Opener “I Told You/Another One” takes a haunting pipe organ loop and propels it forward at an aggressive tempo to match to Tory's melodic, Atlanta-influenced triplet flow while elsewhere, the gloomy and thunderous "Dirty Money" finds Tory effortlessly evocative, using a winding flow reminiscent of Future or Rich Homie Quan at their darkest with production that's deceptively claustrophobic. “Friends With Benefits.” meanwhile drifts like a calm lullaby, taking the dreamscape of Frank Dukes “Cop Blood” to occasionally puncture it with nightmarish glitches of harsh industrial noise like a chop-shop massacre, whereas the stadium anthem pop of “All The Girls”, with the lurching swing-beat of its chorus and the light groove of the wah-wah guitar has potential hit written all over it. The DJ Dahi-assisted “Loner's Blvd” holds onto a great heartbroken chorus, but oddly joins it to an inspirational autobiographical rap-driven track about Tory's darkest moments and determined grind finally manifesting into realizing one's glory.
Otherwise, Tory's focus sometimes drifts, falling further into cliches he's exhausted and more dated sounding album filler. "Cold Hard Love" has a crunchy, club-tempo groove ready to make people dance, yet when placed in that pop R&B loverman role he comes off distracted, only made the more bewildering by a suddenly intense rap that belies the mood of the song. Elsewhere, on "Guns And Roses," his glistening and passionate falsetto glides effortlessly over verses, but descends into a throwaway chorus, only married to unremarkable 'woozy' production which Tory has more often transcended before. It's a mix of successes and failures, and when songs fail they tend to place a demand on the listener to be patient for those next highs. At the same time its when he lands on the gold, Lanez can be as eagerly entertaining as any A-lister in pop or rap.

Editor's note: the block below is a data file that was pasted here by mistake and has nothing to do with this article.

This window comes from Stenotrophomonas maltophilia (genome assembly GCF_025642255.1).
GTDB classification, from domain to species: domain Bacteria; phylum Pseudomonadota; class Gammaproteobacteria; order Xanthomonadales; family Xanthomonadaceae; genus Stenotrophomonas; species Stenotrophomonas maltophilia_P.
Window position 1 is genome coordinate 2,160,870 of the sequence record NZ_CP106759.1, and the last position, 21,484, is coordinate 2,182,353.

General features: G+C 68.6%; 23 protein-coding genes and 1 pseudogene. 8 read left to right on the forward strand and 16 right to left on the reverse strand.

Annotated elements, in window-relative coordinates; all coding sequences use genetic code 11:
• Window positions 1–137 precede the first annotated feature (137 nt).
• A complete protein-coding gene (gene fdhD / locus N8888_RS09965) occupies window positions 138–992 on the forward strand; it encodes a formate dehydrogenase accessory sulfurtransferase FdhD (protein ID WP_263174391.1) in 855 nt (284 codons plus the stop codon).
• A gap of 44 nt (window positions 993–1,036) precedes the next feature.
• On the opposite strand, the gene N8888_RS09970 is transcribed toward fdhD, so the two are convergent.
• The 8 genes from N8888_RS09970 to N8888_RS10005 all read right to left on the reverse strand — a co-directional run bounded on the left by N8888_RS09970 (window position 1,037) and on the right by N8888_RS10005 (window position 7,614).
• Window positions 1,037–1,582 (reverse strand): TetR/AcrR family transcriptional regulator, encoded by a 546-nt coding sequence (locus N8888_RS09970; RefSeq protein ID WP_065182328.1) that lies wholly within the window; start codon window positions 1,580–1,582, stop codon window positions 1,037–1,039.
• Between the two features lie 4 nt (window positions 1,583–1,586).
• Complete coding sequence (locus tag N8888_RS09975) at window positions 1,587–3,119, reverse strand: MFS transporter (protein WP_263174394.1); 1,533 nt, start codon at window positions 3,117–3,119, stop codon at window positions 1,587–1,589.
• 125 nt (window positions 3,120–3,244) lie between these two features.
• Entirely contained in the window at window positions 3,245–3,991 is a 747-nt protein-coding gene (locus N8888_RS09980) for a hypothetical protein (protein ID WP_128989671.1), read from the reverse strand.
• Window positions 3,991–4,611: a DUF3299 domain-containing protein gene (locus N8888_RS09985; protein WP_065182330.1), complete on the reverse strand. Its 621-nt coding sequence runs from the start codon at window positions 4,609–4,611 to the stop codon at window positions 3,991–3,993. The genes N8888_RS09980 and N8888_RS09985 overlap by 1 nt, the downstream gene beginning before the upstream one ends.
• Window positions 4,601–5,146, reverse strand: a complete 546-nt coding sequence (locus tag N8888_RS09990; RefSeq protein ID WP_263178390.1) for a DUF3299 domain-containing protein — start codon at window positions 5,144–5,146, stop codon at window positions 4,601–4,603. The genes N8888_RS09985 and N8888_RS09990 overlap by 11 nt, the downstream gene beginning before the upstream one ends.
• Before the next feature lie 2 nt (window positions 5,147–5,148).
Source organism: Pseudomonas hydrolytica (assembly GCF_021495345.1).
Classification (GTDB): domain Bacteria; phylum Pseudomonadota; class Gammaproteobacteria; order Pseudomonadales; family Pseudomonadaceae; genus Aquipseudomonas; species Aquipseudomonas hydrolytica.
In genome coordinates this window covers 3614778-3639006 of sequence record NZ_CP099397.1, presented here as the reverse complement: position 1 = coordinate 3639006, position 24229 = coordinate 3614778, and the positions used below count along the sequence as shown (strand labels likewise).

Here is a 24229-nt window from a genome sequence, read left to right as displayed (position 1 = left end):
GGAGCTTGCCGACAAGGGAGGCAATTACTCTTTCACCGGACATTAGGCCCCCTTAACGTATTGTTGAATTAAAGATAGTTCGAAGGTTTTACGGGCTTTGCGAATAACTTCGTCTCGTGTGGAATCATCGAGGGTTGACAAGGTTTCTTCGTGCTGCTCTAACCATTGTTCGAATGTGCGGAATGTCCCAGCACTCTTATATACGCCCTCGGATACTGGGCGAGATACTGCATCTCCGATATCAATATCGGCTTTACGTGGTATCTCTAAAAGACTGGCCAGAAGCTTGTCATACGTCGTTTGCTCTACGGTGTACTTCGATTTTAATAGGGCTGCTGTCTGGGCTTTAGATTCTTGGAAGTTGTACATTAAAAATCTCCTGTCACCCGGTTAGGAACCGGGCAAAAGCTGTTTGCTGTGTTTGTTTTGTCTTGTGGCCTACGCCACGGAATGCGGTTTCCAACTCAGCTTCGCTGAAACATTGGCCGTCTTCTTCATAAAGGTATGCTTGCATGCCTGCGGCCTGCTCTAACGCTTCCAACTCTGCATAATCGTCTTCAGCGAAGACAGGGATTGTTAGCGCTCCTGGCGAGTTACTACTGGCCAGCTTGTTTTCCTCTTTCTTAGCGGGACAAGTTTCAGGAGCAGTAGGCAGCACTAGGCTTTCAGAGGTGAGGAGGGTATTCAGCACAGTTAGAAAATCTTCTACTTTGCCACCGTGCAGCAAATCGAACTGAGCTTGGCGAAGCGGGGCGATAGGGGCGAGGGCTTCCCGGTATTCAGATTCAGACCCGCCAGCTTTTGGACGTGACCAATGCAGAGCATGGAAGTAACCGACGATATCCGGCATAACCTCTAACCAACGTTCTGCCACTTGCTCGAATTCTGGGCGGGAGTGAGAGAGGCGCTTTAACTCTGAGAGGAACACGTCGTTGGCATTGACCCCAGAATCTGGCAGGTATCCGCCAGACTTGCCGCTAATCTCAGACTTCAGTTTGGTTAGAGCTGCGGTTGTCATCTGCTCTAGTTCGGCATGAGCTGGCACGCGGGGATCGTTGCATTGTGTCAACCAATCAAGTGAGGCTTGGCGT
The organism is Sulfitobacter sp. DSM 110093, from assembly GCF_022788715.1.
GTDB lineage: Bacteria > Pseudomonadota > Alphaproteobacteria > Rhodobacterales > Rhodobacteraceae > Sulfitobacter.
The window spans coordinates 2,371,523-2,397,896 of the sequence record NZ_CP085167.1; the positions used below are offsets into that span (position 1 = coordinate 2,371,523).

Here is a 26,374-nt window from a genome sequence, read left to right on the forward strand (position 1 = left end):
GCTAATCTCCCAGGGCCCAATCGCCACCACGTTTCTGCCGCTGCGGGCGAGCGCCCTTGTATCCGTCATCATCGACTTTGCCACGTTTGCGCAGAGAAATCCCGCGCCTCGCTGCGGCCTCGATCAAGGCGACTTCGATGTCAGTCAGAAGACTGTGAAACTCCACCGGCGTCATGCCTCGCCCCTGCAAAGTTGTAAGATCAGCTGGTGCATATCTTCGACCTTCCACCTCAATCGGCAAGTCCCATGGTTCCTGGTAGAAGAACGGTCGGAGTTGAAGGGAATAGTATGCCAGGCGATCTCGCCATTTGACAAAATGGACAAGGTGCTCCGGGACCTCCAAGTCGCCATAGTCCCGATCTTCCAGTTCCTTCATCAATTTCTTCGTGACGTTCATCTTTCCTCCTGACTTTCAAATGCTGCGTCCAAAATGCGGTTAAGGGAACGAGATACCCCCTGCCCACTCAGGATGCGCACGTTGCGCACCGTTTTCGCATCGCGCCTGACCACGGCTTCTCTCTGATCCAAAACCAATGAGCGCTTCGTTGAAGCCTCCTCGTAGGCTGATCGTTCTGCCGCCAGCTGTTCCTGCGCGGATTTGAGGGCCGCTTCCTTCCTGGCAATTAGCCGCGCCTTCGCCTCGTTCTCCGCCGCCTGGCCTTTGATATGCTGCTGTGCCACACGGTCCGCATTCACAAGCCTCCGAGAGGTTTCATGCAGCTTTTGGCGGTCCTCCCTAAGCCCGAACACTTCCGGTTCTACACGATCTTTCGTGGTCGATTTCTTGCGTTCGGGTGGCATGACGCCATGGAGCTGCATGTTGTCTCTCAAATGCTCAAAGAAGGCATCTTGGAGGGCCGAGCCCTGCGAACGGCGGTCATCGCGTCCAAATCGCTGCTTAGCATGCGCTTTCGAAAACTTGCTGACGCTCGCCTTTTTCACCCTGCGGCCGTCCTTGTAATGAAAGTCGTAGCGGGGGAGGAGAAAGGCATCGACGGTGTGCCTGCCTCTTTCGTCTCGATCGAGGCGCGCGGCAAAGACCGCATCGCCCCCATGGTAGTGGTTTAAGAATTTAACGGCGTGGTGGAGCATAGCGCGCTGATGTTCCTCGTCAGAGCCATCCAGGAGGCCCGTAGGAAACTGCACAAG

I Told You is nothing if not ambitious and lavish, with Tory Lanez determined to seize a destiny he believes is his for the taking. Much of his considerable talents as a rapper/vocalist and a producer are here in full display, but ultimately play a supporting role beneath his desire to validate and prove his importance to the listener. The result is an album that works hard at leaving the impression that, while this young man believes he is a future star, his music isn't necessarily allowed to be the one who does the convincing for the audience. Nonetheless, after years and years of toil, Tory Lanez has the satisfaction of proving to the world that his work and determination have paid off. The future seems only brighter from here.